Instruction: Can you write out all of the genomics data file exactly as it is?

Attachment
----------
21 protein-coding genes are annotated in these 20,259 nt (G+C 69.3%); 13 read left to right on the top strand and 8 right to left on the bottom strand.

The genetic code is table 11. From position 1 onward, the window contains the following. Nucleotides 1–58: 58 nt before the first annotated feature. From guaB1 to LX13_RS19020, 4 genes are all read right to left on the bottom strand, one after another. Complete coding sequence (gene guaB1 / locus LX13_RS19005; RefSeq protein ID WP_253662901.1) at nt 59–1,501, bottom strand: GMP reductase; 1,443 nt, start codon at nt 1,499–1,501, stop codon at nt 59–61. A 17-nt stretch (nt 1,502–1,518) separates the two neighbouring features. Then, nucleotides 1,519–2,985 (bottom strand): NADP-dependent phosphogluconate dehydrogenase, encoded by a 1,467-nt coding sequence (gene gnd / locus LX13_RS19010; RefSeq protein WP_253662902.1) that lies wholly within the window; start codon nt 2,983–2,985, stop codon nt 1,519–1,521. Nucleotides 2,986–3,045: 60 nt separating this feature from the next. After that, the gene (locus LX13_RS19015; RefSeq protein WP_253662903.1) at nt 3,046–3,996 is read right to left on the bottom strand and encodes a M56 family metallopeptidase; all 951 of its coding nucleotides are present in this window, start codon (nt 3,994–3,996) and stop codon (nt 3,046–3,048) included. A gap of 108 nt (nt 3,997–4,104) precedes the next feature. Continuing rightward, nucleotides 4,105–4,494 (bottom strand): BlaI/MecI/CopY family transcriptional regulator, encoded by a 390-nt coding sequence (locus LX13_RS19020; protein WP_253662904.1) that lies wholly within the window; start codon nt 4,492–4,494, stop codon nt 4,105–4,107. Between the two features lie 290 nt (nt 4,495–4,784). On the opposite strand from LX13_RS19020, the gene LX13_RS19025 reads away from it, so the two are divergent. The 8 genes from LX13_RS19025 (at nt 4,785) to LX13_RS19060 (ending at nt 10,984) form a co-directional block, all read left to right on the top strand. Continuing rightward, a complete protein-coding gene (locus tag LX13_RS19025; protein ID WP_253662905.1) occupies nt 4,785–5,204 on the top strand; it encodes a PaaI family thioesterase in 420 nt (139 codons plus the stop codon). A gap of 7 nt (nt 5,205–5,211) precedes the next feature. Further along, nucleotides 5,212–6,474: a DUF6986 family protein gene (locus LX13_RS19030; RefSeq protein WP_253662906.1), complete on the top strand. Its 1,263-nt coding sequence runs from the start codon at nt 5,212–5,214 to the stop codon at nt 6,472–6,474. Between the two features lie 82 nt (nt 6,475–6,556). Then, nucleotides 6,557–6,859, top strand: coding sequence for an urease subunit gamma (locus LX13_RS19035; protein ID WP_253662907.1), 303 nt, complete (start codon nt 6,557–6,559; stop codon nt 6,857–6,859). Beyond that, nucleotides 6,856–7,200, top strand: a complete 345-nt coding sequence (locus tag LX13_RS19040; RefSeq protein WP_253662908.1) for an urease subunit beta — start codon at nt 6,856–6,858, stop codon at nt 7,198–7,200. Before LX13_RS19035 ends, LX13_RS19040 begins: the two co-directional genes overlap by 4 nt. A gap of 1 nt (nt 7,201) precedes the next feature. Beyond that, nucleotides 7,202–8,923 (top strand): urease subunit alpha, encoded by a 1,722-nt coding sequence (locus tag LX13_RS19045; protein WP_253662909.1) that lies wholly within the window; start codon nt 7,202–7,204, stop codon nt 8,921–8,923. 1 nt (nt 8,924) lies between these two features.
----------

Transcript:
21 protein-coding genes are annotated in these 20,259 nt (G+C 69.3%); 13 read left to right on the top strand and 8 right to left on the bottom strand.

The genetic code is table 11. From position 1 onward, the window contains the following. Nucleotides 1–58: 58 nt before the first annotated feature. From guaB1 to LX13_RS19020, 4 genes are all read right to left on the bottom strand, one after another. Complete coding sequence (gene guaB1 / locus LX13_RS19005; RefSeq protein ID WP_253662901.1) at nt 59–1,501, bottom strand: GMP reductase; 1,443 nt, start codon at nt 1,499–1,501, stop codon at nt 59–61. A 17-nt stretch (nt 1,502–1,518) separates the two neighbouring features. Then, nucleotides 1,519–2,985 (bottom strand): NADP-dependent phosphogluconate dehydrogenase, encoded by a 1,467-nt coding sequence (gene gnd / locus LX13_RS19010; RefSeq protein WP_253662902.1) that lies wholly within the window; start codon nt 2,983–2,985, stop codon nt 1,519–1,521. Nucleotides 2,986–3,045: 60 nt separating this feature from the next. After that, the gene (locus LX13_RS19015; RefSeq protein WP_253662903.1) at nt 3,046–3,996 is read right to left on the bottom strand and encodes a M56 family metallopeptidase; all 951 of its coding nucleotides are present in this window, start codon (nt 3,994–3,996) and stop codon (nt 3,046–3,048) included. A gap of 108 nt (nt 3,997–4,104) precedes the next feature. Continuing rightward, nucleotides 4,105–4,494 (bottom strand): BlaI/MecI/CopY family transcriptional regulator, encoded by a 390-nt coding sequence (locus LX13_RS19020; protein WP_253662904.1) that lies wholly within the window; start codon nt 4,492–4,494, stop codon nt 4,105–4,107. Between the two features lie 290 nt (nt 4,495–4,784). On the opposite strand from LX13_RS19020, the gene LX13_RS19025 reads away from it, so the two are divergent. The 8 genes from LX13_RS19025 (at nt 4,785) to LX13_RS19060 (ending at nt 10,984) form a co-directional block, all read left to right on the top strand. Continuing rightward, a complete protein-coding gene (locus tag LX13_RS19025; protein ID WP_253662905.1) occupies nt 4,785–5,204 on the top strand; it encodes a PaaI family thioesterase in 420 nt (139 codons plus the stop codon). A gap of 7 nt (nt 5,205–5,211) precedes the next feature. Further along, nucleotides 5,212–6,474: a DUF6986 family protein gene (locus LX13_RS19030; RefSeq protein WP_253662906.1), complete on the top strand. Its 1,263-nt coding sequence runs from the start codon at nt 5,212–5,214 to the stop codon at nt 6,472–6,474. Between the two features lie 82 nt (nt 6,475–6,556). Then, nucleotides 6,557–6,859, top strand: coding sequence for an urease subunit gamma (locus LX13_RS19035; protein ID WP_253662907.1), 303 nt, complete (start codon nt 6,557–6,559; stop codon nt 6,857–6,859). Beyond that, nucleotides 6,856–7,200, top strand: a complete 345-nt coding sequence (locus tag LX13_RS19040; RefSeq protein WP_253662908.1) for an urease subunit beta — start codon at nt 6,856–6,858, stop codon at nt 7,198–7,200. Before LX13_RS19035 ends, LX13_RS19040 begins: the two co-directional genes overlap by 4 nt. A gap of 1 nt (nt 7,201) precedes the next feature. Beyond that, nucleotides 7,202–8,923 (top strand): urease subunit alpha, encoded by a 1,722-nt coding sequence (locus tag LX13_RS19045; protein WP_253662909.1) that lies wholly within the window; start codon nt 7,202–7,204, stop codon nt 8,921–8,923. 1 nt (nt 8,924) lies between these two features.